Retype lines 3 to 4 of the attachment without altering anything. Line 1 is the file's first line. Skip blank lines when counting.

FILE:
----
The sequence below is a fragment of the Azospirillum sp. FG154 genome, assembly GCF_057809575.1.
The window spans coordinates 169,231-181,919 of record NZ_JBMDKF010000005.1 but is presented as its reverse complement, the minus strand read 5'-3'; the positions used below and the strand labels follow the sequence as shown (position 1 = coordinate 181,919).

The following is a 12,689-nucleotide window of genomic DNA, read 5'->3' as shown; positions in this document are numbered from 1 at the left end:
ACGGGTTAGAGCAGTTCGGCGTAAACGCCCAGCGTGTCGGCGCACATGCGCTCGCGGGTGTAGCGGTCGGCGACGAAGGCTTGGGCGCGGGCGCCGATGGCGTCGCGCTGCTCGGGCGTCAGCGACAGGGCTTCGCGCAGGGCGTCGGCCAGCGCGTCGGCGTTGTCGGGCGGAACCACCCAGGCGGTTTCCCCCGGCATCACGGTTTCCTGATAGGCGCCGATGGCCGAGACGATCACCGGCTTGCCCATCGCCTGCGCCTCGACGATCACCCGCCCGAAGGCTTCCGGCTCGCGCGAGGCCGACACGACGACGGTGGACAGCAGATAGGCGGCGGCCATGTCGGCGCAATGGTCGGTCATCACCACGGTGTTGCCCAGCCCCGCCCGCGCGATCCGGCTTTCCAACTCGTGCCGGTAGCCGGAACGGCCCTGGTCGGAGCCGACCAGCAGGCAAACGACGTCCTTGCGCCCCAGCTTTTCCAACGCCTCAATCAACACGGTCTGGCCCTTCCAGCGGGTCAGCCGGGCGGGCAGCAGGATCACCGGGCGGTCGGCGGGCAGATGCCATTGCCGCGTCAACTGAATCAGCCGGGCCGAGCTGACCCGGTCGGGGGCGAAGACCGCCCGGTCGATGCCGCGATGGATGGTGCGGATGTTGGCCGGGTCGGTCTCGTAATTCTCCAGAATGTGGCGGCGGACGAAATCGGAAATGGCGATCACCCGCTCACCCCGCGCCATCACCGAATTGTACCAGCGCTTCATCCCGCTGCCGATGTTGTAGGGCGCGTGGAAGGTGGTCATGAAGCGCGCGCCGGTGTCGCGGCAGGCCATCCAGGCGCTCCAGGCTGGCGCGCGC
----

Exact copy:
The following is a 12,689-nucleotide window of genomic DNA, read 5'->3' as shown; positions in this document are numbered from 1 at the left end:
ACGGGTTAGAGCAGTTCGGCGTAAACGCCCAGCGTGTCGGCGCACATGCGCTCGCGGGTGTAGCGGTCGGCGACGAAGGCTTGGGCGCGGGCGCCGATGGCGTCGCGCTGCTCGGGCGTCAGCGACAGGGCTTCGCGCAGGGCGTCGGCCAGCGCGTCGGCGTTGTCGGGCGGAACCACCCAGGCGGTTTCCCCCGGCATCACGGTTTCCTGATAGGCGCCGATGGCCGAGACGATCACCGGCTTGCCCATCGCCTGCGCCTCGACGATCACCCGCCCGAAGGCTTCCGGCTCGCGCGAGGCCGACACGACGACGGTGGACAGCAGATAGGCGGCGGCCATGTCGGCGCAATGGTCGGTCATCACCACGGTGTTGCCCAGCCCCGCCCGCGCGATCCGGCTTTCCAACTCGTGCCGGTAGCCGGAACGGCCCTGGTCGGAGCCGACCAGCAGGCAAACGACGTCCTTGCGCCCCAGCTTTTCCAACGCCTCAATCAACACGGTCTGGCCCTTCCAGCGGGTCAGCCGGGCGGGCAGCAGGATCACCGGGCGGTCGGCGGGCAGATGCCATTGCCGCGTCAACTGAATCAGCCGGGCCGAGCTGACCCGGTCGGGGGCGAAGACCGCCCGGTCGATGCCGCGATGGATGGTGCGGATGTTGGCCGGGTCGGTCTCGTAATTCTCCAGAATGTGGCGGCGGACGAAATCGGAAATGGCGATCACCCGCTCACCCCGCGCCATCACCGAATTGTACCAGCGCTTCATCCCGCTGCCGATGTTGTAGGGCGCGTGGAAGGTGGTCATGAAGCGCGCGCCGGTGTCGCGGCAGGCCATCCAGGCGCTCCAGGCTGGCGCGCGC